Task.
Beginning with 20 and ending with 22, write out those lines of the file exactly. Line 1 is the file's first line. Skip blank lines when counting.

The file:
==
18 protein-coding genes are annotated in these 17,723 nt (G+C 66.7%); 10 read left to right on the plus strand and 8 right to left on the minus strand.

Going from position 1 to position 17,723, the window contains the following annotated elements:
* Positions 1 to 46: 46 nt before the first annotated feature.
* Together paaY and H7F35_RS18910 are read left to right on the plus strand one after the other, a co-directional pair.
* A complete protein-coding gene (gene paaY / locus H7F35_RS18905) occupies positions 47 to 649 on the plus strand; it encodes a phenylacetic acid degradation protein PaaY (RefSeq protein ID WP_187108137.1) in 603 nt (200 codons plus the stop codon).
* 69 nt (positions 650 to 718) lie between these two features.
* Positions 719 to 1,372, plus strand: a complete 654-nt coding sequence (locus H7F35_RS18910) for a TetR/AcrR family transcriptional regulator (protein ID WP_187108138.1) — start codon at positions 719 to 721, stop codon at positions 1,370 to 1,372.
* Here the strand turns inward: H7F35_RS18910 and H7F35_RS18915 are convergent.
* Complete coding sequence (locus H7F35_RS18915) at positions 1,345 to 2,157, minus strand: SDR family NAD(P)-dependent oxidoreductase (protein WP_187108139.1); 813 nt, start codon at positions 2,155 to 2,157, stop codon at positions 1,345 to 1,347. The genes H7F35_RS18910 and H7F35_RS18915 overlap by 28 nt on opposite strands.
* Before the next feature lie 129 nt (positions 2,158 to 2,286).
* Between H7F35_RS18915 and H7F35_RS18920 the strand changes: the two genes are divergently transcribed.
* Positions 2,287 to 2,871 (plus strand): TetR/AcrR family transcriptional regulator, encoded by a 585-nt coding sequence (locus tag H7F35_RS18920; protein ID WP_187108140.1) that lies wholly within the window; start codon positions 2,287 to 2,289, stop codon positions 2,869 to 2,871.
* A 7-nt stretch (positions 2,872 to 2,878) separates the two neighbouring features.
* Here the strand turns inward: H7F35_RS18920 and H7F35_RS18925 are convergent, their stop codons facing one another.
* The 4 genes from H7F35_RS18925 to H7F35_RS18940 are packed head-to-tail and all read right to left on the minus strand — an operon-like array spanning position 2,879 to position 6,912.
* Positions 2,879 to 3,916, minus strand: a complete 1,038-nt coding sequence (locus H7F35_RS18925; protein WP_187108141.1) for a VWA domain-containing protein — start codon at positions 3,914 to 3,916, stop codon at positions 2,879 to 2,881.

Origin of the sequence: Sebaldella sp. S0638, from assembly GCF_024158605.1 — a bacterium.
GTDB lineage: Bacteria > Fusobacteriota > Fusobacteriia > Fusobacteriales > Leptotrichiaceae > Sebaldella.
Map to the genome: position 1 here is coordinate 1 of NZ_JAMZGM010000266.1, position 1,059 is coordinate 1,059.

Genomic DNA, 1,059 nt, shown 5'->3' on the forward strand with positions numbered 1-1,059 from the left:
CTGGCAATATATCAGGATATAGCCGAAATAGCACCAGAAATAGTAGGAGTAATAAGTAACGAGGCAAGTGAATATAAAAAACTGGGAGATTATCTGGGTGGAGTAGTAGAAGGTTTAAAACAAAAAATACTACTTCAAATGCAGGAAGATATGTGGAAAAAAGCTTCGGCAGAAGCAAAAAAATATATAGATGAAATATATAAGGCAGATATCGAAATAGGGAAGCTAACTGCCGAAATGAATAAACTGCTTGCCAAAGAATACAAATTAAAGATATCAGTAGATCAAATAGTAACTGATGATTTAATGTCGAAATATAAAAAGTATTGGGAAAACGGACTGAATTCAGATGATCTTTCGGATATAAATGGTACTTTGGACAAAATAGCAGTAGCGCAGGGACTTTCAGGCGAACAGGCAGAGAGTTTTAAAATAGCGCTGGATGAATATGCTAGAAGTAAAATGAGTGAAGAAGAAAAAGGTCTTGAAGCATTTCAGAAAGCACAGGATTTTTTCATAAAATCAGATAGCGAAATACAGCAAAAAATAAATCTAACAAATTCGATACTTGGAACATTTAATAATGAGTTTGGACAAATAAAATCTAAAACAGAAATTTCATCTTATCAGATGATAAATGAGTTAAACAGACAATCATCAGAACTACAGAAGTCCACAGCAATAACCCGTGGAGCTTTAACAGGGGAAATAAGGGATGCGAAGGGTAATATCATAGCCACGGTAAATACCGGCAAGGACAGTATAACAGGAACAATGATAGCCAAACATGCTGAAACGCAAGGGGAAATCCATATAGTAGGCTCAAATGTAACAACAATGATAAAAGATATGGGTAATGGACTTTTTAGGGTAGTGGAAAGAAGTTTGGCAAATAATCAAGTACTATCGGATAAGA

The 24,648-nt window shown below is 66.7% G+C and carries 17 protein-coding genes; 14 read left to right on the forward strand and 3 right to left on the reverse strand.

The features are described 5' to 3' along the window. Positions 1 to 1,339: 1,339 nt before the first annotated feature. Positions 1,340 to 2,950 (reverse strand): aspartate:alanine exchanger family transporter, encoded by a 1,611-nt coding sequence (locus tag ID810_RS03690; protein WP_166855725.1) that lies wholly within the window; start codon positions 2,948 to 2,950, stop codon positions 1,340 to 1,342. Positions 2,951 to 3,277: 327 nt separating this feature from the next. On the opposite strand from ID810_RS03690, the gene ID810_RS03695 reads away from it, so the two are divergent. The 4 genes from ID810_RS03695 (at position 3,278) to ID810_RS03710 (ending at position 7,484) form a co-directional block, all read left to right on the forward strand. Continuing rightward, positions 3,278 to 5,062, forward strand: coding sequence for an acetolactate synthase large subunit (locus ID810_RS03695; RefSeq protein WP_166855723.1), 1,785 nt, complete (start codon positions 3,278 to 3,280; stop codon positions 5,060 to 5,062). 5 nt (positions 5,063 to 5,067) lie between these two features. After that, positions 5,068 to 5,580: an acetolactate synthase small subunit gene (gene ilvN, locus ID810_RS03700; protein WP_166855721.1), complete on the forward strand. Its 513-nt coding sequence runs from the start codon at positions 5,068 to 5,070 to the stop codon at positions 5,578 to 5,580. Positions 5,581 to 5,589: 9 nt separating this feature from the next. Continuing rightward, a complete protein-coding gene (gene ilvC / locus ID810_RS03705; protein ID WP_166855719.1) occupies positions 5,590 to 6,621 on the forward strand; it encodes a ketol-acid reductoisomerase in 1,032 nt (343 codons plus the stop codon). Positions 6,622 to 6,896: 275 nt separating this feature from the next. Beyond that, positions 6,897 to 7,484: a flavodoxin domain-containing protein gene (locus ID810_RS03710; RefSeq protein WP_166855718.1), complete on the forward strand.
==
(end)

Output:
Genomic DNA, 1,059 nt, shown 5'->3' on the forward strand with positions numbered 1-1,059 from the left:
CTGGCAATATATCAGGATATAGCCGAAATAGCACCAGAAATAGTAGGAGTAATAAGTAACGAGGCAAGTGAATATAAAAAACTGGGAGATTATCTGGGTGGAGTAGTAGAAGGTTTAAAACAAAAAATACTACTTCAAATGCAGGAAGATATGTGGAAAAAAGCTTCGGCAGAAGCAAAAAAATATATAGATGAAATATATAAGGCAGATATCGAAATAGGGAAGCTAACTGCCGAAATGAATAAACTGCTTGCCAAAGAATACAAATTAAAGATATCAGTAGATCAAATAGTAACTGATGATTTAATGTCGAAATATAAAAAGTATTGGGAAAACGGACTGAATTCAGATGATCTTTCGGATATAAATGGTACTTTGGACAAAATAGCAGTAGCGCAGGGACTTTCAGGCGAACAGGCAGAGAGTTTTAAAATAGCGCTGGATGAATATGCTAGAAGTAAAATGAGTGAAGAAGAAAAAGGTCTTGAAGCATTTCAGAAAGCACAGGATTTTTTCATAAAATCAGATAGCGAAATACAGCAAAAAATAAATCTAACAAATTCGATACTTGGAACATTTAATAATGAGTTTGGACAAATAAAATCTAAAACAGAAATTTCATCTTATCAGATGATAAATGAGTTAAACAGACAATCATCAGAACTACAGAAGTCCACAGCAATAACCCGTGGAGCTTTAACAGGGGAAATAAGGGATGCGAAGGGTAATATCATAGCCACGGTAAATACCGGCAAGGACAGTATAACAGGAACAATGATAGCCAAACATGCTGAAACGCAAGGGGAAATCCATATAGTAGGCTCAAATGTAACAACAATGATAAAAGATATGGGTAATGGACTTTTTAGGGTAGTGGAAAGAAGTTTGGCAAATAATCAAGTACTATCGGATAAGA

The 24,648-nt window shown below is 66.7% G+C and carries 17 protein-coding genes; 14 read left to right on the forward strand and 3 right to left on the reverse strand.